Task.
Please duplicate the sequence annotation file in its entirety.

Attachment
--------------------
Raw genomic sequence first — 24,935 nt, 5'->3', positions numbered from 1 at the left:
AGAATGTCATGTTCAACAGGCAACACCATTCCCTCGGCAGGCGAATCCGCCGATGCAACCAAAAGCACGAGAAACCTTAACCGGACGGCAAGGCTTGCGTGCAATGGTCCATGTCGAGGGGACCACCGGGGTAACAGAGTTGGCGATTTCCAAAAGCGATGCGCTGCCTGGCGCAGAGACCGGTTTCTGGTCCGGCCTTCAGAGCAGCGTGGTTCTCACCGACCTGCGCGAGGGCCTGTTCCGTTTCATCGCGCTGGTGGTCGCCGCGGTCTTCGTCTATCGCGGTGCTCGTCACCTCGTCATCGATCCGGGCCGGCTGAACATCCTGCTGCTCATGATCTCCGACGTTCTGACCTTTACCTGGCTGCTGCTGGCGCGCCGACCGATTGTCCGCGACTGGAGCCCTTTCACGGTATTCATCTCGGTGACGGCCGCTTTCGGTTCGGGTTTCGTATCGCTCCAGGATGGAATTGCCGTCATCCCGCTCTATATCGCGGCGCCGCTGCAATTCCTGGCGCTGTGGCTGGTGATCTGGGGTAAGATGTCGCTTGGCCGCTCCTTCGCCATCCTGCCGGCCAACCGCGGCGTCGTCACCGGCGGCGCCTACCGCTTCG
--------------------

Raw genomic sequence first — 24,935 nt, 5'->3', positions numbered from 1 at the left:
AGAATGTCATGTTCAACAGGCAACACCATTCCCTCGGCAGGCGAATCCGCCGATGCAACCAAAAGCACGAGAAACCTTAACCGGACGGCAAGGCTTGCGTGCAATGGTCCATGTCGAGGGGACCACCGGGGTAACAGAGTTGGCGATTTCCAAAAGCGATGCGCTGCCTGGCGCAGAGACCGGTTTCTGGTCCGGCCTTCAGAGCAGCGTGGTTCTCACCGACCTGCGCGAGGGCCTGTTCCGTTTCATCGCGCTGGTGGTCGCCGCGGTCTTCGTCTATCGCGGTGCTCGTCACCTCGTCATCGATCCGGGCCGGCTGAACATCCTGCTGCTCATGATCTCCGACGTTCTGACCTTTACCTGGCTGCTGCTGGCGCGCCGACCGATTGTCCGCGACTGGAGCCCTTTCACGGTATTCATCTCGGTGACGGCCGCTTTCGGTTCGGGTTTCGTATCGCTCCAGGATGGAATTGCCGTCATCCCGCTCTATATCGCGGCGCCGCTGCAATTCCTGGCGCTGTGGCTGGTGATCTGGGGTAAGATGTCGCTTGGCCGCTCCTTCGCCATCCTGCCGGCCAACCGCGGCGTCGTCACCGGCGGCGCCTACCGCTTCG